After two decades in the software business with companies such as Oracle Corp. (ORCL) andHewlett-Packard Co. (HPQ), James Kao grew disillusioned by the waste created when people ditched the latest technology dreamed up by his industry.
Older incarnations of the Apple iPod media player. Photographer: Steve Finn/Getty Images
iPods on display in the Apple Store in New York in 2005. Photographer: Andrew Harrer/Bloomberg
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Angered that old computers, televisions and other gadgets from U.S. consumers were ending up in landfills in China, Africa and other parts of the world, Kao decided to do something. He started Green Citizen, a company that collects and disposes old electronics in the San Francisco Bay area, tracking everything to ensure the gadgets are recycled back into raw material, or refurbished and resold.
The holiday gift-giving season will bring a fresh crop of electronic waste to Green Citizen, part of the 2.4 million tons tossed out each year, according to the U.S. Environmental Protection Agency. As consumers buy new gadgets from Apple Inc. (AAPL) and Samsung Electronics Co. (005930) and trash their old wares, Kao, Green Citizen’s chief executive officer, expects his company to see a 30 percent rise in waste from November to February.
“The holiday period is the biggest buying time for most consumer electronics and it absolutely results in more e- waste,” said Barbara Kyle, national coordinator of theElectronics TakeBack Coalition, an electronics-recycling advocacy group. “Our ferocious appetite for the newest gadget is absolutely contributing to increased amounts of e-waste and holiday buying is a huge driver.”
Green Citizen’s end-to-end approach is unique, said Kyle. As both the collector and monitor that ensures waste doesn’t end up in dumpsites, Kao’s company only partners with certified recycling companies that can prove material isn’t shipped overseas or put in landfills.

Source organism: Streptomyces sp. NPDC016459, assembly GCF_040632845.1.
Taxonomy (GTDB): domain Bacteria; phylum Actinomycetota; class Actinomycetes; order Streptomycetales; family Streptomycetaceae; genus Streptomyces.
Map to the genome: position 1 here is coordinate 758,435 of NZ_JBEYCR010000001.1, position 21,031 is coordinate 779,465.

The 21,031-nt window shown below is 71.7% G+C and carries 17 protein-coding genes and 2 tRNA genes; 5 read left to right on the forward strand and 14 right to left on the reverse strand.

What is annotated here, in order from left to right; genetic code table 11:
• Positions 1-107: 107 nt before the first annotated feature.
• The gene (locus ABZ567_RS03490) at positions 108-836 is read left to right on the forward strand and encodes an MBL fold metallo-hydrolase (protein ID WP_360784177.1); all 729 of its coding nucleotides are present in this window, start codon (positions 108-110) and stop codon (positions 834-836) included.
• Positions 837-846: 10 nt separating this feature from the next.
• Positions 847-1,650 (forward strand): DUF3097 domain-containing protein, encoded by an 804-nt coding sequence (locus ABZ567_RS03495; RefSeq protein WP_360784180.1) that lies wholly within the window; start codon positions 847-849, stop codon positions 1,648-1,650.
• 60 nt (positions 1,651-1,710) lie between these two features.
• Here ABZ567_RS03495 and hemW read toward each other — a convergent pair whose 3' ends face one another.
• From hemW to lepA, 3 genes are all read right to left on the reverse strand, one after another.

Kao and his team expect to collect about 700,000 pounds (317,500 kilograms) this holiday season. Waste Management Inc. (WM), the biggest U.S. trash hauler, also said it expects a rise in electronic waste.
“When it comes to recycling, it’s an afterthought,” Kao, 55, who has also founded two software companies, said in an interview. “All the energy is going to how do we get the next revenue, from the new best gadget, and there is never a thought in to how to get it back.”
In addition to helping the environment, Green Citizen is also profitable, said Kao, without disclosing the company’s earnings. The company expects about $2.5 million in revenue this year, and double the next. He wants to expand to Los Angeles, Chicago and New York.
The inspiration to start Green Citizen came while Kao was taking time off after selling Managize, a supply-chain management software company, in 2000. Up late one night watching television, he saw a documentary that showed dump sites in China, Africa and the Philippines overflowing with old computers, televisions and other electronics from the U.S. and Europe. Components containing toxic elements such as lead and mercury were cast into rivers and landfills.
“It was contaminating whole villages,” Kao said.
He spent two years educating himself, traveling to meet with companies and government officials. Limited awareness and lack of convenience keep the general public from doing more, Kao said, while poor accountability and oversight make it difficult to ensure enterprises do their part.
Green Citizen hauls disposed devices to a large warehouse in Burlingame, California, a few miles south of San Francisco’s airport. Technicians determine whether a gadget can be fixed and resold. Repaired devices are put up for sale on Internet marketplace EBay Inc. (EBAY) Kao said about 21 percent of electronics Green Citizen handles can be refurbished, generating about half its revenue.
An old security X-ray machine from a consulate in San Francisco has been among the stranger items collected, along with computers, TVs, printers, phones and other gadgets, Kao said.
For devices that need to be recycled, a team in the warehouse uses drills and screwdrivers to take them apart. Different components are sorted in bins for plastic, circuit boards, glass and other base materials.
Much of Kao’s material goes about 100 miles (161 kilometers) north of San Francisco to Sims Recycling Ltd.’s 200,000-square-foot facility in Roseville, California. There, pieces are put through shredders, including one with 4-inch blades driven by a 400-horsepower engine. The broken-down materials are then sold to companies seeking aluminum, plastic, glass or other recycled material.
Cupertino, California-based Apple encourages consumers to recycle their old iPods, iPhones, computers and other products, offering store credit for items with monetary value and discounts for bringing in old iPods. Collected electronic waste is processed locally, Apple said.